To say these barrels got attention is an understatement. We couldn’t even get halfway through the frankly excellent stew (note to self; see if you can get that recipe off the inkeeper’s missus) when we got guests for dinner. This guy. This absolute threadstrip. Enzo Mantova. Not a family name I expected to hear again ever. Grandpa and I never really had any dealings with them, but everyone in Yhilport knows who they are and what sort of pies they have fingers in, and even if I didn’t know that, the fact that pretty much the first words out of his mouth were an attempt at some groundwork to lightening our load of whiskey definitely soured me on the guy. I’m glad he didn’t speak gnomish and that Izzy had picked up enough of it over the years in the monastery that I could warn her. Before she became changed she grew up in a rich household so she’s never really had to deal with the sort of person who can get down a corkscrew without touching the sides. I’ve go no idea what he’s doing so far from a paved road but gold dust to gingerbread it’s nothing good. His attempt at patter was interrupted, fortunately.

The next person to interrupt my plans to get on the outside of some stew was a dwarf, who apparently has some sort of supernatural whiskey sense and – the smith bless him – not really much else upstairs. Del Odak. Absolutely, definitely 100% a paladin. You see guys like Delboy at the monastery all the time, Full of holy righteousness and a burning zeal to fix a problem with the world via kicking it very hard in the ear until it stops being a problem. Desmet almost universally throws them out the door. For one thing, it’s not even that kind of order up there. More working on the world via self-improvement than hollering about gods. Dwarves like Del usually hear “that’s not a plan, that’s a goal” before unconsciousness takes them back down the mountain for a little introspection.

He was in the company of a cleric, a human. Ran Soris. I honestly cannot get a read on her. Very quiet but you can tell she’s not missing a thing. For a while I thought she was Del’s special handler or something. Honestly I’ll take a quiet believer over a bookthumper any day of the week. Those are the ones that definitely believe. They keep it inside because it’s for them, not you, and that is fine. It definitely beats listening to “Magic has returned because the gods willed it” again, as though that is an actual answer and not an excuse.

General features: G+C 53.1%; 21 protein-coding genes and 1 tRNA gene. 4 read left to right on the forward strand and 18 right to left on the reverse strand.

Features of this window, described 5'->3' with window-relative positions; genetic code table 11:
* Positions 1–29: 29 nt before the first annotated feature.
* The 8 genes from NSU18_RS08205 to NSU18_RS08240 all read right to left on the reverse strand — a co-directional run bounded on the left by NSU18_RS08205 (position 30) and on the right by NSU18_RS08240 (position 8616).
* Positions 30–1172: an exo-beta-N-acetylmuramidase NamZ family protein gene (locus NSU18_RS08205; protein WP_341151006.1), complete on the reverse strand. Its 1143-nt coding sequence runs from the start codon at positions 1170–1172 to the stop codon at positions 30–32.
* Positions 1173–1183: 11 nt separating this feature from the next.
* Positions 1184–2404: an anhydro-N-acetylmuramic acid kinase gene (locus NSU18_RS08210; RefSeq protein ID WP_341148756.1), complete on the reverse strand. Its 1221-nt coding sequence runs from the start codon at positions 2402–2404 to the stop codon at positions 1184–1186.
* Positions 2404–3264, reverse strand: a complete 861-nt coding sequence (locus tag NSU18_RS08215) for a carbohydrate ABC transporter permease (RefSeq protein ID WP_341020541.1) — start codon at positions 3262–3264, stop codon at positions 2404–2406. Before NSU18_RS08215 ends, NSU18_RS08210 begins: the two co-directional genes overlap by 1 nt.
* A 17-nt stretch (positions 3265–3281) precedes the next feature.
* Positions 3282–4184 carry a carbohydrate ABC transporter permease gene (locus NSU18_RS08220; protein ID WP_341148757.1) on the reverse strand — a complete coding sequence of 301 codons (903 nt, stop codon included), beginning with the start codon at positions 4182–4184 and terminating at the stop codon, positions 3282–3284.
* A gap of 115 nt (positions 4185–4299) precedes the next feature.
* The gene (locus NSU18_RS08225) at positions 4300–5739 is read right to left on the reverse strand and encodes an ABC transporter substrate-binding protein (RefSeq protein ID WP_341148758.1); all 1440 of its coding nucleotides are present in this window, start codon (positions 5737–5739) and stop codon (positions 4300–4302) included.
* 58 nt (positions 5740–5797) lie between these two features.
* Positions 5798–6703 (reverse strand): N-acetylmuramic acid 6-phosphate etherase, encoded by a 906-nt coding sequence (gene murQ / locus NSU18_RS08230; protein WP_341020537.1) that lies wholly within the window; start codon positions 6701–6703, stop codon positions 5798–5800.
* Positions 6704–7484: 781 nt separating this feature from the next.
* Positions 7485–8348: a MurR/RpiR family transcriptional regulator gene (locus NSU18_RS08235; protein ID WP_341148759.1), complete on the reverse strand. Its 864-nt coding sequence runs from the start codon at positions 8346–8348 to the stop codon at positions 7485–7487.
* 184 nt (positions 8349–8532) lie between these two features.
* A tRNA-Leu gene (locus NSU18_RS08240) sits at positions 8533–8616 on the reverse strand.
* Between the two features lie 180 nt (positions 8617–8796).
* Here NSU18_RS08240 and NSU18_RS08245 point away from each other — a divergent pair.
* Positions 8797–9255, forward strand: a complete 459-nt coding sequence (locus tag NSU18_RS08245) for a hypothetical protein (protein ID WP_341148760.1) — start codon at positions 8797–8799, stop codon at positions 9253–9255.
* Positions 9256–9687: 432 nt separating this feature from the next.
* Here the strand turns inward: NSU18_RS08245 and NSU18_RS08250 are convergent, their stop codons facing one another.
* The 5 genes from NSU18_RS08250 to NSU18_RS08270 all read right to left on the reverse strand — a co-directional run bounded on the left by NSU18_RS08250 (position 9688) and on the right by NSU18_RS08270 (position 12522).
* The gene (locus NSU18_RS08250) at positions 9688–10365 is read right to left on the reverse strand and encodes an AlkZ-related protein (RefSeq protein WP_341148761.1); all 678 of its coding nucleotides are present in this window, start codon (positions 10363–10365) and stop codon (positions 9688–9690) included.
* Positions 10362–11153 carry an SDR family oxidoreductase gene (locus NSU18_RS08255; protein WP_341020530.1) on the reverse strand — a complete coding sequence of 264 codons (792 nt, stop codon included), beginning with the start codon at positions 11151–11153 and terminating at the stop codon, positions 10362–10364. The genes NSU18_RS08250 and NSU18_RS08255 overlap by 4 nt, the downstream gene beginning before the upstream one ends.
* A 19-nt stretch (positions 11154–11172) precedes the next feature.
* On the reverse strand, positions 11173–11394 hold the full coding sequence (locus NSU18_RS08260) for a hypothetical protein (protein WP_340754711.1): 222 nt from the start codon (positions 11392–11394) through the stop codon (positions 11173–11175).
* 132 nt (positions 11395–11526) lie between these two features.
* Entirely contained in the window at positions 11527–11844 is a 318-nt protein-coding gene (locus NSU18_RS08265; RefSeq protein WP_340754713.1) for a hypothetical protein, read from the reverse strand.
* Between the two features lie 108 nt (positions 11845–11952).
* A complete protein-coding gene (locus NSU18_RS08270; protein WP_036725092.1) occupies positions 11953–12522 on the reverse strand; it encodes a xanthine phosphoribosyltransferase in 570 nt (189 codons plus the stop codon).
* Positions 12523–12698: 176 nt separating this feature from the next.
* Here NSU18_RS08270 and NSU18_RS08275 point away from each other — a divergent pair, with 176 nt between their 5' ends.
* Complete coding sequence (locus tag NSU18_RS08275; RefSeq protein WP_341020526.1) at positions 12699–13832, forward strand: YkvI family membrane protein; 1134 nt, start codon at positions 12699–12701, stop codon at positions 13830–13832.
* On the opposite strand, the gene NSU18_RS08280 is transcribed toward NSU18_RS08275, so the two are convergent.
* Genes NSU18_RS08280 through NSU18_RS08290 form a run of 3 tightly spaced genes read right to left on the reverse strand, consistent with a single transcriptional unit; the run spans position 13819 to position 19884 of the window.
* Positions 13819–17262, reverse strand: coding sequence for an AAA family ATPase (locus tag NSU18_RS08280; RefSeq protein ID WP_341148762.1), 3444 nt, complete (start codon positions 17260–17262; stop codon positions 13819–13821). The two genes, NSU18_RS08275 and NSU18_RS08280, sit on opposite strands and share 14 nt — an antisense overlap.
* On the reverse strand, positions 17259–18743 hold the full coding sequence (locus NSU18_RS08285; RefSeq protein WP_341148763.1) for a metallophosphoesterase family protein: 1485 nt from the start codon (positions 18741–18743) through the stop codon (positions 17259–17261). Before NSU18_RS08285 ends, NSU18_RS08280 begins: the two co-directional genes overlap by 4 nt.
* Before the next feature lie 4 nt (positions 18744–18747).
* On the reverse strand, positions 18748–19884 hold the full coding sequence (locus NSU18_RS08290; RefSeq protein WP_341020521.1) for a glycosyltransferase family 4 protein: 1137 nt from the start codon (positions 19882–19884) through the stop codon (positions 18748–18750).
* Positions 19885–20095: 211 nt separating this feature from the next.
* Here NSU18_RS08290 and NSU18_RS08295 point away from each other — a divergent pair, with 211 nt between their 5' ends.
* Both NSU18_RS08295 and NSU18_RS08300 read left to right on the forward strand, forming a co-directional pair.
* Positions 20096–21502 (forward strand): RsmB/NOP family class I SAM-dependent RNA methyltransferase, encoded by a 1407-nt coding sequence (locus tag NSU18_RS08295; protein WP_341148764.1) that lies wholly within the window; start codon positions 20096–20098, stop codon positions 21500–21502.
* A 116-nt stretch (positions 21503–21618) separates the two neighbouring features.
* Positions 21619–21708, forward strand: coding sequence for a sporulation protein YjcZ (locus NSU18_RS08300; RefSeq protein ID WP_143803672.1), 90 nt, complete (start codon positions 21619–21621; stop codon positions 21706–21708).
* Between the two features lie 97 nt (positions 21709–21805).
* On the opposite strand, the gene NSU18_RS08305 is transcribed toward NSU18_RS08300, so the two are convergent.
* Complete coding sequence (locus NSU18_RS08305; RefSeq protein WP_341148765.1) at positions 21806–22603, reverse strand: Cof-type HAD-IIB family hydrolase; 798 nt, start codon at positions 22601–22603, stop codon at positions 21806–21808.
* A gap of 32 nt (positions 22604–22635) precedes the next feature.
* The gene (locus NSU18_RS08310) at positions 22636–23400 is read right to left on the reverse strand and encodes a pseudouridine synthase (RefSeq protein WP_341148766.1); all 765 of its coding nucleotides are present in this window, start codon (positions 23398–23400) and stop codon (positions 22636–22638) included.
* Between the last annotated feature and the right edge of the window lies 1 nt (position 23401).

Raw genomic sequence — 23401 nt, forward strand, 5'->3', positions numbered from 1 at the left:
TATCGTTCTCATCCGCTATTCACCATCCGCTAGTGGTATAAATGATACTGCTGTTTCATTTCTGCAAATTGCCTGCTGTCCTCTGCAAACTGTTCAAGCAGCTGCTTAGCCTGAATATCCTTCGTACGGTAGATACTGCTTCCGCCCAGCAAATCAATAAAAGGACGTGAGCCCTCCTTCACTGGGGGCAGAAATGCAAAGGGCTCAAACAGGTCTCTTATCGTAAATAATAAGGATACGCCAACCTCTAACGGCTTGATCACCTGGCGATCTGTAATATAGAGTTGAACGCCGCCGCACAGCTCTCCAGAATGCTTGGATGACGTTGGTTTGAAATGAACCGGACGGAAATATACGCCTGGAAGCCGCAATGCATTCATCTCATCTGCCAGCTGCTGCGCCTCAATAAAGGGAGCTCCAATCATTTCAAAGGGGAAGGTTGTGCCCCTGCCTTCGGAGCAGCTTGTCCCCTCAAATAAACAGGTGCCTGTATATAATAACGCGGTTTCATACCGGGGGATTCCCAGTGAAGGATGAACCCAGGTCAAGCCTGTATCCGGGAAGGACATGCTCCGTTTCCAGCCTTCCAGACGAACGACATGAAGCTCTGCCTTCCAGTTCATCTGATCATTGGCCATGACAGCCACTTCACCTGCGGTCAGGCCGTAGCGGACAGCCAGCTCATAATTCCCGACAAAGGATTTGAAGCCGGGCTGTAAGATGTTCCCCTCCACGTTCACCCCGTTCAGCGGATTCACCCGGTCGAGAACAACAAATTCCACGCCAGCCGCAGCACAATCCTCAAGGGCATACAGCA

The last interruption to lunch was definitely the most surprising, that’s for sure. Somehow Harley was in town. I haven’t seen that sticky-fingered old fart since grandpa was alive, and he’s here in Llanda? I can see him right now across the room, cramming sausages into his face before we head out to this ruin he’s being very secretive about. I hope it’s more hospitable than the first job he roped us into. Yeah, all of us somehow. Still not sure how that happened. That’s a thing about harley, it’s like trying to have a conversation with a tornado. Sometimes you have no idea what happened until later when he’s left with your gold and you have a countertop full of magical artifacts you didn’t really intend to buy. Even with that though, everything he sold always worked and he never ripped grandpa off. The opposite really. That’s before you got into the stories he told too. They definitely kept me occupied and out from under grandpa’s feet.

Harley somehow managed to talk the whole lot of us into a little light guard duty while he checked out a ruin for loot, I wonder who he sells it to now? Maybe that gnome across town. I’d like to talk to that guy again when he’s not exploding. He gave me a good price on those obsidians, probably just to get me out of the workshop.